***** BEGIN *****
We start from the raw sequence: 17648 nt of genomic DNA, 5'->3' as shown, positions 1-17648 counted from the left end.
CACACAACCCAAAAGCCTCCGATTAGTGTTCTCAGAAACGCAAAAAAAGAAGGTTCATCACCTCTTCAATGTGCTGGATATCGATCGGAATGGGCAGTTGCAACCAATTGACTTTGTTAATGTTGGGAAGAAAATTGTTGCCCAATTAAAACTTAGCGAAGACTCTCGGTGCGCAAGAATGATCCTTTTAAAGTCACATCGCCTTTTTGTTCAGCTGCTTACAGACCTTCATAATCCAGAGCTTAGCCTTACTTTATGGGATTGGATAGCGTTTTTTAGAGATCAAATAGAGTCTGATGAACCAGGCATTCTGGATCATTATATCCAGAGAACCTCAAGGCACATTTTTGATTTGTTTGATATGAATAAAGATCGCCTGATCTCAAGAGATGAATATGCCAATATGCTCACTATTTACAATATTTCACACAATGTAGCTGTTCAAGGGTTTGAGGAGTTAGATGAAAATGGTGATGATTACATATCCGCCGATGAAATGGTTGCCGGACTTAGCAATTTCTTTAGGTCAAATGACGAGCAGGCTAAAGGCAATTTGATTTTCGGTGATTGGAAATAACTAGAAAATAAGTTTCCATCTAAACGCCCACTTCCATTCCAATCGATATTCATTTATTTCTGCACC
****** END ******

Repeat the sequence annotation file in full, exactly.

We start from the raw sequence: 17648 nt of genomic DNA, 5'->3' as shown, positions 1-17648 counted from the left end.
CACACAACCCAAAAGCCTCCGATTAGTGTTCTCAGAAACGCAAAAAAAGAAGGTTCATCACCTCTTCAATGTGCTGGATATCGATCGGAATGGGCAGTTGCAACCAATTGACTTTGTTAATGTTGGGAAGAAAATTGTTGCCCAATTAAAACTTAGCGAAGACTCTCGGTGCGCAAGAATGATCCTTTTAAAGTCACATCGCCTTTTTGTTCAGCTGCTTACAGACCTTCATAATCCAGAGCTTAGCCTTACTTTATGGGATTGGATAGCGTTTTTTAGAGATCAAATAGAGTCTGATGAACCAGGCATTCTGGATCATTATATCCAGAGAACCTCAAGGCACATTTTTGATTTGTTTGATATGAATAAAGATCGCCTGATCTCAAGAGATGAATATGCCAATATGCTCACTATTTACAATATTTCACACAATGTAGCTGTTCAAGGGTTTGAGGAGTTAGATGAAAATGGTGATGATTACATATCCGCCGATGAAATGGTTGCCGGACTTAGCAATTTCTTTAGGTCAAATGACGAGCAGGCTAAAGGCAATTTGATTTTCGGTGATTGGAAATAACTAGAAAATAAGTTTCCATCTAAACGCCCACTTCCATTCCAATCGATATTCATTTATTTCTGCACC